Thursday, April 5, 2018

How the Caliphate was Run

Fabulous Times story by Rukmini Callimachi about how he and a team of helpers entered Mosul while the rubble was still smoldering to look for documents left by the Islamic State. Much material had been destroyed, either intentionally or during the fighting, but they did eventually find many real documents left by the Caliphate's bureaucracy. Putting these together with interviews, they discovered that after taking over Mosul's administration Islamic State commanders purged everyone not male Sunni Muslim but ordered all the rest to get back to work or else. Some things ran just as before. Some things ran better, especially trash collection, since the city was patrolled by armed men quick to arrest sanitation workers for slacking.
“Although they were not recognized as a state or a country,” said one shopkeeper, Ahmed Ramzi Salim, “they acted like one.”
One new thing was the comprehensive seizing of land owned by non-Sunnis and its redistribution to Sunni farmers:
Folder after folder, 273 in all, identified plots of land owned by farmers who belonged to one of the faiths banned by the group. Each yellow sleeve contained the handwritten request of a Sunni applying to confiscate the property.

Doing so involved a step-by-step process, beginning with a report by a surveyor, who mapped the plot, noted important topographical features and researched the property’s ownership. Once it was determined that the land was owned by one of the targeted groups, it was classified as property of the Islamic State. Then a contract was drawn up spelling out that the tenant could neither sublet the land nor modify it without the group’s permission.
Callimachi eventually tracked down the man whose signature was on all of these transfers, Mahmoud Ismael Salim, "Supervisor of Land," and he turned out to be a mild-mannered bureaucrat with a combover who shuddered as he said he was forced to do it under threat of death:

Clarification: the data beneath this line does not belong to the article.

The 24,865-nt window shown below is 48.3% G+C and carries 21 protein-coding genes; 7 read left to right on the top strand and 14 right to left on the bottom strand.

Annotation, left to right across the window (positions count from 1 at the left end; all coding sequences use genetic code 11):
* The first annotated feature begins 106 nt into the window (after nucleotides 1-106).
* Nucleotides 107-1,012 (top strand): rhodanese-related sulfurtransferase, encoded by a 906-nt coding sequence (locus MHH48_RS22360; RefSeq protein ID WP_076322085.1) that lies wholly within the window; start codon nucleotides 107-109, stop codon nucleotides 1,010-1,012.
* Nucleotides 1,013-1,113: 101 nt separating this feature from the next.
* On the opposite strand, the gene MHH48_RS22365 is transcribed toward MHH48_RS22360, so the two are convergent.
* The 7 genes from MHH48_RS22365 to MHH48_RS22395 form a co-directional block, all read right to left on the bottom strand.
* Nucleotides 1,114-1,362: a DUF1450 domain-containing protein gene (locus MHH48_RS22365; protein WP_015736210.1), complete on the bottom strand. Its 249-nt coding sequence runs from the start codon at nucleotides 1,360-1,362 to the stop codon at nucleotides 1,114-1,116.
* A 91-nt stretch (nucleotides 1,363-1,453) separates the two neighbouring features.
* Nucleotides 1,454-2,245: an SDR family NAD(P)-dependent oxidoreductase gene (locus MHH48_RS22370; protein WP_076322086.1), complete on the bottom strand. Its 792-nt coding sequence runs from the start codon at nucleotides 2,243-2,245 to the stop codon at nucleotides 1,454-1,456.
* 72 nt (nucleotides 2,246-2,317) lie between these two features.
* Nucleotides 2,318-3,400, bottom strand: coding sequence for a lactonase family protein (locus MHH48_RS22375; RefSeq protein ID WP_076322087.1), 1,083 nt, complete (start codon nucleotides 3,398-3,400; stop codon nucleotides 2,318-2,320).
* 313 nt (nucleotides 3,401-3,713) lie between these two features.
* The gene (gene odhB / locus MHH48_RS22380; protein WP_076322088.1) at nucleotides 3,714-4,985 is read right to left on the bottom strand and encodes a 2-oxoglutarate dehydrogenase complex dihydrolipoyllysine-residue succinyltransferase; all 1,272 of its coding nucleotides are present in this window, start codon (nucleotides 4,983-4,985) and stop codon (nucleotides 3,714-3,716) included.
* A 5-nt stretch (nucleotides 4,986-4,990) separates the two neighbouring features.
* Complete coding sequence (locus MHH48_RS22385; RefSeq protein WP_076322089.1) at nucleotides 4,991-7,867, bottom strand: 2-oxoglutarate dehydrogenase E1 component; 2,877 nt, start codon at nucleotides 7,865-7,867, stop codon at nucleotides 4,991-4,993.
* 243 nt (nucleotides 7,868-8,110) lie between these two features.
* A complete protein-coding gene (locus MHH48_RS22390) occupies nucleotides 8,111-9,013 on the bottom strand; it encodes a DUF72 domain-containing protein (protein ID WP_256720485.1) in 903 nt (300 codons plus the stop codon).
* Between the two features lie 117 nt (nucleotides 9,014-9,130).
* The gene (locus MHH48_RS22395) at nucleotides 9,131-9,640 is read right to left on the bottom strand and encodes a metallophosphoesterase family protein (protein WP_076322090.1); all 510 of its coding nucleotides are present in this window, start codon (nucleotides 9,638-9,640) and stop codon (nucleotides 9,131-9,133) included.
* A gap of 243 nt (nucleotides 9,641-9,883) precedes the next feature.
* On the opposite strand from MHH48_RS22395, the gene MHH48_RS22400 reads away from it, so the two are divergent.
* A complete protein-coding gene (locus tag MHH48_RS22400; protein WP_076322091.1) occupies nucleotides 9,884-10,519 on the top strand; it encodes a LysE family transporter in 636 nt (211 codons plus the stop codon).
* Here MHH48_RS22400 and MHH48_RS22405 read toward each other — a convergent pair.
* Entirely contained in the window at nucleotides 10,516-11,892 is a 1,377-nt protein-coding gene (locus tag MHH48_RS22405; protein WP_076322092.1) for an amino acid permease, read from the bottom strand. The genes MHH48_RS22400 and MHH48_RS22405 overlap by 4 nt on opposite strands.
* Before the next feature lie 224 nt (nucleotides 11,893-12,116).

On busy days, a line snaked around his office building, made up of Sunni farmers, many of them resentful of their treatment at the hands of a Shia-led Iraqi government. In the same compound where we found the stacks of yellow folders, Mr. Salim received men he knew, whose children had played with his. They came to steal the land of other men they all knew — whose children had also grown up alongside theirs.

With the stroke of his pen, farmers lost their ancestors’ cropland, their sons were robbed of their inheritance and the wealth of entire families, built up over generations, was wiped out.

“These are relationships we built over decades, from the time of my father, and my father’s father,” Mr. Salim said, pleading for understanding. “These were my brothers, but we were forced to do it.”
So sad, so predictable. I highly recommend the whole piece.

Incidentally the Times must have spent more than a million dollars on this one story, sending a team of people to Iraq five times and providing them with protection, then arranging for a committee of experts to review the documents for authenticity and help analyze them. I feel like one simple thing we can all do to keep  civilization going is to subscribe to at least one of the major newspapers and do our part to pay for this kind of work.

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